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April 20, 2007

Under The Knife

The Felix Affair

by Will Carroll

Boy, you take one day off to celebrate around here and the whole world seems to end. Instead of lounging at the beach, I fielded call after call on Felix Hernandez Thursday, channeling Douglas Adams. The problem was that, like everyone else, I was left speculating. Hernandez left Wednesday's game, but he wouldn't have an MRI read or see the team physician before Thursday evening. The Mariners handled the process well, making sure that Hernandez was seen in a timely manner in a way that could not be leaked. Then, once the information was available, they released it quickly and clearly. Kudos to the Mariners for how they handled this. As I head back to Indianapolis, I'm making a quick stop at the University of Mobile for a talk with some up-and-coming researchers, people that are not only the future of sports medicine but who do some things behind the scenes for UTK and my football writings.

Powered by enthusiasm born of renewed optimism for the young and very talented, on to the injuries:

  • I hope people install airbags under bridges in Seattle, because from the emails I got, it would seem they would have saved some lives. Mariners fans are a pessimistic and cynical lot by nature, I guess, with all that rain they supposedly get, but perhaps more pointedly their club's history of pitching injuries. Felix Hernandez was dead and buried on message boards Wednesday night, and he hadn't even seen a doctor yet. My best guess at the time was that he would end up like B.J. Ryan or, a better comp, A.J. Burnett, with a mild sprain of the elbow. Instead, the young pitcher with questionable mechanics came away with a mild strain of his flexor muscle. He'll miss a couple starts before returning to the rotation. Just don't mistake this resurrection for a reprieve. Hernandez's mechanics are still so problematic that pitch counts, limits on pitch use, and not allowing him to ride in any car not manufactured by Volvo won't be enough. He's good; he's not invulnerable.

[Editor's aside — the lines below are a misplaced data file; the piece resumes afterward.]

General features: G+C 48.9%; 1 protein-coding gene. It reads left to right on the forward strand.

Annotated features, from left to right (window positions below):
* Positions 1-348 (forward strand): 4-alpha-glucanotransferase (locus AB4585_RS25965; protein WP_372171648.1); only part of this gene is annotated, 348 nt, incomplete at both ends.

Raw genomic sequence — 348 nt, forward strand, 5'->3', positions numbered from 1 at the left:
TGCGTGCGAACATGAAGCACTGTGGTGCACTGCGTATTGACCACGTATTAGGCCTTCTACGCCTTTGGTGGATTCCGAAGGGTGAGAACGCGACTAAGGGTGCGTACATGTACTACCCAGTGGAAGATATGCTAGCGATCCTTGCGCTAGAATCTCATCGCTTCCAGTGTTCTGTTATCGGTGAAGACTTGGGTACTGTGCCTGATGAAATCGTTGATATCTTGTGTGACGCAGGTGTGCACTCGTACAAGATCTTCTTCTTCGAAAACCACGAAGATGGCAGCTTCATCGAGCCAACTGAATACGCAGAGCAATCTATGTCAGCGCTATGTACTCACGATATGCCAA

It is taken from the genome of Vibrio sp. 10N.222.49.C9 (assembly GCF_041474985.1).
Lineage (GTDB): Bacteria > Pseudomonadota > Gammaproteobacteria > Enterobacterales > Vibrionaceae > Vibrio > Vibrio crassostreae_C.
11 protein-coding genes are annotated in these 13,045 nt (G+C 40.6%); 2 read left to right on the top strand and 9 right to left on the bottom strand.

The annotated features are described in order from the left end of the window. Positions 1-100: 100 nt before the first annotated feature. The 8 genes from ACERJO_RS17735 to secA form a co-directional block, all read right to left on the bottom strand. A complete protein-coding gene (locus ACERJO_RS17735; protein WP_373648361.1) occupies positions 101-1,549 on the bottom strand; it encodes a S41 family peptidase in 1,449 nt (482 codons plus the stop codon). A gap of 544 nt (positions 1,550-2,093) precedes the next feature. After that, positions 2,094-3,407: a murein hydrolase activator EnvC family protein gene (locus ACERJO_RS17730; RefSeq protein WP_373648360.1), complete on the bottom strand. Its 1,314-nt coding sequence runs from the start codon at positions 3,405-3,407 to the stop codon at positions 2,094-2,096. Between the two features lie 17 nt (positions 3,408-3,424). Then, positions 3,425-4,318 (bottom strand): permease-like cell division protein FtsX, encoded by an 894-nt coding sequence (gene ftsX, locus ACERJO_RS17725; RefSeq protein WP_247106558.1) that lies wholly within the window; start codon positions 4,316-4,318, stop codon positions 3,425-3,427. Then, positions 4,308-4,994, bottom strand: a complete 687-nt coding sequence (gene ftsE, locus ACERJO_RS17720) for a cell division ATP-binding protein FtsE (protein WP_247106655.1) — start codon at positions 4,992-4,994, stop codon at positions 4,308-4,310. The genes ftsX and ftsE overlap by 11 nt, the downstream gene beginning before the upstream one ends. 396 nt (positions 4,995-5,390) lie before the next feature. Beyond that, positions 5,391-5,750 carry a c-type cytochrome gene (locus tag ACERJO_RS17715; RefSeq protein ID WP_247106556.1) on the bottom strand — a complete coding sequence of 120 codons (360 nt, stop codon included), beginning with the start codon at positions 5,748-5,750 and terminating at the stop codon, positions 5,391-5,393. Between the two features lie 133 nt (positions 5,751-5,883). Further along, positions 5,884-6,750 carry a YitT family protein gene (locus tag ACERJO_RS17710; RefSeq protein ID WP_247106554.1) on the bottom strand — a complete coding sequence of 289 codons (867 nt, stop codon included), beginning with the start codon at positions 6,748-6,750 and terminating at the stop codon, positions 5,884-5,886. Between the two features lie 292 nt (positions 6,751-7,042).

• "Stiff torso" is not a term I've heard before. It's not very descriptive or informational, leaving us grasping at straws (and sources) for information about Miguel Cabrera. The one source I was able to get hold of on a late Thursday getaway day told me that it's a mild oblique strain, something he's dealt with off and on for the last couple weeks. A big guy with a big swing, Cabrera is susceptible to muscular strains much like Albert Pujols is, so precaution is the smart path here for the Marlins.
  • The Associated Press reported on Ryan Howard that "(t)he Phillies listed him as day-to-day, saying he strained the ligament that connects the tibia to the fibia just below the knee." Medical professionals, do not email me; I am simply copying what was written. To clarify, you sprain ligaments, not strain them, and the bone of the lower leg is the fibula, not the fibia. Let's go all the way in clearing this up--Howard sprained his LCL (lateral collateral ligament), a structure that is actually a secondary stabilizer to the iliotibial band. My sources tell me that the sprain is "sub-Grade I," or as mild as they come. Howard should miss minimal time, if any, and return shortly.